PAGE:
Creighton University announces plans for new residence hall for first-year students
Investment in future students offers inclusive environment for college experience
The historic building boom currently underway at Creighton University is about to give future first-year students a brand-new, fully modern residence hall. The $37-million hall will be built on 23rd Street, south of Burt Street and will house 400 students. Completion is expected in time to welcome freshman students in the fall of 2023.
A groundbreaking ceremony will be held at 11:30 a.m. Friday, Sept. 17 near 23rd and Burt Streets.
It will be the first Creighton residence hall built exclusively for first-year students since the 1960s, and the first new residence hall of any kind since 2006. The opening of the new hall will mark a major step forward for Creighton’s residential experience, offering significantly more first-year rooms in the suite-style concept, which permits more independent living and has become the preferred option for students around the nation.
Accommodations will consist of two adjoining rooms, two double-occupancy bedrooms, a shared bathroom and a central community kitchen. Each floor will have kitchenettes, as well as dedicated spaces for student development programs. Site preparation began on May 17.
The Rev. Daniel Hendrickson, SJ, president of Creighton University, said the new residence hall invests in Creighton’s future by investing in its future students.
“The building represents a philosophical shift to how we house our freshman students, with suite-style accommodations that allow for both privacy and community,” he said. “The residence hall’s programming also will reflect our commitment to diversity and inclusion, with dedicated interfaith spaces and amenities that support student development, wellness and academics.”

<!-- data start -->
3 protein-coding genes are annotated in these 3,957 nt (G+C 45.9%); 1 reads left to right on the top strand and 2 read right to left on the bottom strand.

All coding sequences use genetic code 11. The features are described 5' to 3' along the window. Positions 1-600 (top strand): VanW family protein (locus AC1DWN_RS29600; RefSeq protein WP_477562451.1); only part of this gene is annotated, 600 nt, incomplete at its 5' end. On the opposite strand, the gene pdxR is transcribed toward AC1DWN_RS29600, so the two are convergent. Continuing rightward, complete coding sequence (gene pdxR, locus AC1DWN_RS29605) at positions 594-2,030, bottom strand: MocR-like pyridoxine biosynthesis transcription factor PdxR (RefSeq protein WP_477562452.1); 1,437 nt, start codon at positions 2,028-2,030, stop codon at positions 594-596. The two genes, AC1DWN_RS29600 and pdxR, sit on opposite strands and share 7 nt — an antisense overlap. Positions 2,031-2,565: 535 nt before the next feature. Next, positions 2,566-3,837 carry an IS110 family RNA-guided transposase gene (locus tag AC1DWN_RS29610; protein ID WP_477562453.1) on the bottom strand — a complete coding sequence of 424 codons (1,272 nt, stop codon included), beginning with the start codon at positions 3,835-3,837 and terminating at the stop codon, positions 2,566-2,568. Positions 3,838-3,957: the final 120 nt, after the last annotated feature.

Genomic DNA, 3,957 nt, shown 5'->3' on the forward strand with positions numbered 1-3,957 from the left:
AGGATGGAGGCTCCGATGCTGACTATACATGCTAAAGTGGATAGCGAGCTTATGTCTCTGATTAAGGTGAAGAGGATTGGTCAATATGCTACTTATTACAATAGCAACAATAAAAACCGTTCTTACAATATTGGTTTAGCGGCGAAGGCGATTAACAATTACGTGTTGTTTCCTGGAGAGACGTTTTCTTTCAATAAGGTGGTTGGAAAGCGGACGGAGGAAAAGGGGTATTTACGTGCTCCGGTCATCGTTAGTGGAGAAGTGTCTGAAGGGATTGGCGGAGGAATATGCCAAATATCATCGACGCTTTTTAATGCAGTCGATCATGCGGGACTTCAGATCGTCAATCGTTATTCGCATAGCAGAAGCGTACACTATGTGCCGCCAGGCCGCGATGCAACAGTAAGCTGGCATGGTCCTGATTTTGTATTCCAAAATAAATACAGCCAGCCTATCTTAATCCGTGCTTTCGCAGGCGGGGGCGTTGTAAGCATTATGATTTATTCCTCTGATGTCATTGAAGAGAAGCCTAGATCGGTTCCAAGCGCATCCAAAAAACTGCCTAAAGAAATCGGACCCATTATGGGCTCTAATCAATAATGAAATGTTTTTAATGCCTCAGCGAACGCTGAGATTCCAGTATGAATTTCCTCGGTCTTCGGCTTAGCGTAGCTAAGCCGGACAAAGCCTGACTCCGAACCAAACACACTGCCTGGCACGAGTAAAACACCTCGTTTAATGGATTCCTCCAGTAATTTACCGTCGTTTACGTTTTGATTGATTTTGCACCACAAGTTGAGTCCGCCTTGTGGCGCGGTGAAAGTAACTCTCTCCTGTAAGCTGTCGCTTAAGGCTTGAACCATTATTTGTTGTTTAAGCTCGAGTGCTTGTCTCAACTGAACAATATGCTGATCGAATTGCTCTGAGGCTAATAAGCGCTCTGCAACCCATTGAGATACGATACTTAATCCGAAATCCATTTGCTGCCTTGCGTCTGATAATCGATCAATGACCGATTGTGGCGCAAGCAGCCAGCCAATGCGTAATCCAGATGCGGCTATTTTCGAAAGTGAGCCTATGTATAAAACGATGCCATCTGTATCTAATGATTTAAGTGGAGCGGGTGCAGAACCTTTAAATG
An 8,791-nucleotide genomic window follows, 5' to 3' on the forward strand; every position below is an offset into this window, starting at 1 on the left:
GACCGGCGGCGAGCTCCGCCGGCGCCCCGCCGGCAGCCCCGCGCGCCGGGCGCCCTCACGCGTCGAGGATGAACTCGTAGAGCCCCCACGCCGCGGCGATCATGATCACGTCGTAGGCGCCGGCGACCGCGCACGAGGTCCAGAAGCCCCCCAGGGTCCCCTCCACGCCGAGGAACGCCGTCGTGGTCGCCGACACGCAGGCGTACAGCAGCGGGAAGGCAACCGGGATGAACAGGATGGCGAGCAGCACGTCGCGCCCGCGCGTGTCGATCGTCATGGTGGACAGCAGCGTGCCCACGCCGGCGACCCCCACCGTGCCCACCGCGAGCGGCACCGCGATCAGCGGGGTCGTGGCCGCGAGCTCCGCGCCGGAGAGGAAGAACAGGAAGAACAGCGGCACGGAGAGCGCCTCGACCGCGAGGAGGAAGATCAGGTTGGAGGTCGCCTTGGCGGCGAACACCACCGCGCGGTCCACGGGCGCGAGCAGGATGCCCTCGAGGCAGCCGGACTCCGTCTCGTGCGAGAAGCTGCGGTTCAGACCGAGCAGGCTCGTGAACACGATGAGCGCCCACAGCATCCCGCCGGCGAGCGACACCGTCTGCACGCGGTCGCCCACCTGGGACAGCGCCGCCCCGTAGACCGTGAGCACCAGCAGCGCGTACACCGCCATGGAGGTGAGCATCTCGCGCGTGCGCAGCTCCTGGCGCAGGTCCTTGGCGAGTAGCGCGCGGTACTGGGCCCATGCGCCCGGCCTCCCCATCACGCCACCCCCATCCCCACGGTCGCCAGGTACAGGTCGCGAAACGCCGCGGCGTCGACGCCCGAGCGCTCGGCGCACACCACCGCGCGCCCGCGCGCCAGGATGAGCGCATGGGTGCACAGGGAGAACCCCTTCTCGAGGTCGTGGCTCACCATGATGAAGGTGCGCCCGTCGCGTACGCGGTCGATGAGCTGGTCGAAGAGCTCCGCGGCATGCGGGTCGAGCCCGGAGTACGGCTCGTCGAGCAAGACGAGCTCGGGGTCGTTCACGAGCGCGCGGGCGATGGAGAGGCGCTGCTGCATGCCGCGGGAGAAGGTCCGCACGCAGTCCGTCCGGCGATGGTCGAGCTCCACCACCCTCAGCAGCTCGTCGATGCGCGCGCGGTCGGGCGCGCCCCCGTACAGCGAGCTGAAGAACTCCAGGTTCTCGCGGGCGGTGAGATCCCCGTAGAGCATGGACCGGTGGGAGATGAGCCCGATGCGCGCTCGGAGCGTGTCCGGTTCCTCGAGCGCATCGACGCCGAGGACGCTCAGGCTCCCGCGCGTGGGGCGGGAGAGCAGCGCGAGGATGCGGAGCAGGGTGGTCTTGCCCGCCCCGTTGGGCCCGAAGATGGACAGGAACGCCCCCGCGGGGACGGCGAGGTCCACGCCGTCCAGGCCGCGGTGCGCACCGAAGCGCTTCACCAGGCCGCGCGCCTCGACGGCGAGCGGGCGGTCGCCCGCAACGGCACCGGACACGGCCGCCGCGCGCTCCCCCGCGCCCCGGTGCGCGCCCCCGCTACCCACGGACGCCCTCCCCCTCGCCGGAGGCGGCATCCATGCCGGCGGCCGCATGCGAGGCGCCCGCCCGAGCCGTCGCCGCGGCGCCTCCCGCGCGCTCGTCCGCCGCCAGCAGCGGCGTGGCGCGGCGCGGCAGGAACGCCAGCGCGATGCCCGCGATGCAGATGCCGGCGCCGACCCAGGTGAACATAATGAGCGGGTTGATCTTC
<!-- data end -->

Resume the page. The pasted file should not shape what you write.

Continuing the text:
Tanya Winegard, PhD, vice provost for student life, said the creation of an interfaith prayer space and installation of two prayer rooms reserved for Muslim students will reflect Creighton’s institutional commitment to diversity and inclusion. They will replace the existing Muslim prayer rooms in Kiewit Hall.
Spaces for wellness and academic support programs will be integral to the new hall, while socialization will be encouraged by construction of an elevated outdoor courtyard where gatherings and events may be held.
In addition to on-campus living playing a key role in the college experience, Winegard said the new residence hall will provide first-year students with a fitting environment for their development during the beginning of their journeys with Creighton.
“At Creighton, we commit to developing the whole person, so the place where students live is an important part of the Creighton experience,” Winegard said. “We are excited to meet the needs of our future students by creating a new home and a bright, modern environment for them while they study with us.”
The new residence hall is one of many construction projects taking place at Creighton University. The residence hall will be located a few blocks east of the future site of the recently announced CL Werner Center for Health Sciences Education, which will serve as the new home of the School of Medicine and as an interprofessional hub for all Creighton health sciences schools and colleges. The CL Werner Center and other initiatives in the health sciences in Phoenix will make Creighton the nation’s largest Catholic health professions educator.